Before you jump at that great pay increase, be sure the math makes sense
As the economy shifts, many Americans are voluntarily leaving jobs to improve their overall financial situation. But, according to a 2014 survey by the National Association of Insurance Commissioners, also known as the NAIC, new hires who focus on salary alone actually may find themselves in worse financial shape after a move.
According to the survey, 40 percent of voluntary job switchers cited “improve my financial situation” as a key influence on their decision to quit.1 Issues occurred when respondents took a too-narrow view of what impacts that situation. The survey reports that while 73 percent of job switchers spent some or significant time thinking about salary, only 41 percent spent as much time considering insurance benefits, and less than 30 percent thought as much about out-of-pocket costs or insurance coverage effective dates before making the switch. All too often, people only think about salary when considering a new job.
According to the Bureau of Labor Statistics, insurance benefits can average nearly 10 percent of total compensation.2 As some NAIC survey respondents learned, ignoring this key component of the financial picture can be costly. Nearly 25 percent of job switchers surveyed said after accepting a new job, insurance-related changes either “slightly or greatly worsened” their overall financial situation. DISB urges residents to consider all the financial implications of a job change, including insurance because total compensation is more complex than salary alone. To help residents avoid surprises, DISB encourages you to consider the following:
Questions to consider include:
- Beyond salary, what are some other financial implications of making this job change?
- What options do I have to cover medical expenses while I am between jobs?
- If something catastrophic happens to me between jobs, is my family protected?
- Have I thought about all of the financial implications of a job change that requires me to make a long-distance move?
- All things considered, could this be a good time to start my own business?
Some steps to take before saying good-bye to a current employer include:
- See if your current group life insurance plan has a conversion privilege. If so, you may have up to 31 days after leaving your job to apply for coverage.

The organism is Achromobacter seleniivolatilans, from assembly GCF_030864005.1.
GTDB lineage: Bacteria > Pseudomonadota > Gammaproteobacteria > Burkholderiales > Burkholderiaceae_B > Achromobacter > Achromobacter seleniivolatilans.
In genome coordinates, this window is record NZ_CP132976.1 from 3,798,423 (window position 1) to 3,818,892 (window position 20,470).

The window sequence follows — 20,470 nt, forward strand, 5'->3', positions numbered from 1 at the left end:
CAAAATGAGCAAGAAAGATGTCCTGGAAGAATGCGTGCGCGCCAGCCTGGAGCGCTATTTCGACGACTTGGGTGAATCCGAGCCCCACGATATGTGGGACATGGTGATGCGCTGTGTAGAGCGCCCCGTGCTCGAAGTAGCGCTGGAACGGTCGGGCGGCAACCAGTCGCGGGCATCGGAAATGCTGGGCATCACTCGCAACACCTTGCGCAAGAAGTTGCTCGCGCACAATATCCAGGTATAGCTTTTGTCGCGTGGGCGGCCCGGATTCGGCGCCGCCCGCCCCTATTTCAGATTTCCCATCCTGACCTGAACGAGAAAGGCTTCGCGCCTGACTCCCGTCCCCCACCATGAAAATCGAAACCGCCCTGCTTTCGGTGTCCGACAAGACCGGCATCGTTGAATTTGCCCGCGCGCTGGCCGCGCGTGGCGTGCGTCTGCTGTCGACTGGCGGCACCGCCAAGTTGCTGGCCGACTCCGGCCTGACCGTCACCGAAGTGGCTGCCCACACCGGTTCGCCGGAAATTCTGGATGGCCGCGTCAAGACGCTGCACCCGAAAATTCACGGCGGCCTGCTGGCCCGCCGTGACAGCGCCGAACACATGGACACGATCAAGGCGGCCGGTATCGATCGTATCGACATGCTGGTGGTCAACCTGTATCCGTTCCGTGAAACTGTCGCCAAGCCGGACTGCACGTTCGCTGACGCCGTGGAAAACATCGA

- If your job change includes a move, check your homeowners’ policy to make sure personal possessions are covered in-transit. If not, consider a floater policy.
- Before accepting a new job, compare your current health plan with the new plan offered to assure the available mix of deductibles, co-pays and coinsurance will cost-effectively meet your needs.
- Find out if your new employer has a mandatory waiting period before health insurance coverage takes effect. If so, check to see if your current plan has a continuation of health coverage or consider a short-term plan to cover the gap.
- Conduct a line-by-line comparison of your current health plan with plans offered by your new employer to determine the right blend of deductibles, co-pays and coinsurance for your needs.
- If you have children and your health insurance coverage is at risk of lapsing, look into government-sponsored programs, such as DC Healthy Families. These plans may provide coverage at low or no cost to you.
- If you have group disability coverage, find out if you can convert coverage into a portable individual disability plan that stays with you from job to job.
- Insurance rates and coverage vary greatly from state to state. Before a move across state lines, contact your insurer, insurance agent or DISB in the new state so you know what to expect.
- Think you’re ready to be your own boss? As most standard homeowners insurance policies don’t cover home-based business losses, consider purchasing additional coverage, such as professional liability insurance and insurance for business property.
- If your business plan includes health insurance for employees, find out if you qualify for an employer health care tax credit. The smaller the business, the greater the credit.
- If you plan to use your personal car to make business deliveries or visit clients, look into business auto coverage. If you’re involved in an accident while conducting these tasks, most personal auto policies won’t cover the losses.
To help residents avoid surprises, DISB encourages consumers to access the NAIC’s Get Ready resources kit here or at www.insureuonline.org/insureu_getready_jobchange.htm for more resources.
- ResearchNow consumer panel; 251 consumers age 18+ who have left a job voluntarily in the past five years. Study commissioned by NAIC. February 2014
- “Quits levels and rates by industry and region, seasonally adjusted.” Bureau of Labor Statistics; April 8, 2014. www.bls.gov/news.release/jolts.t04.htm
The mission of the DC Department of Insurance, Securities and Banking is two-fold: 1) protect consumers by providing equitable, thorough, efficient, and prompt regulatory supervision of the financial services companies, firms, and individuals operating in the District of Columbia, and 2) develop and improve market conditions to attract and retain financial services firms to the District of Columbia. Visit us online at disb.dc.gov. Portions of this guide are courtesy of the National Association of Insurance Commissioners (www.naic.org).
August 20, 2015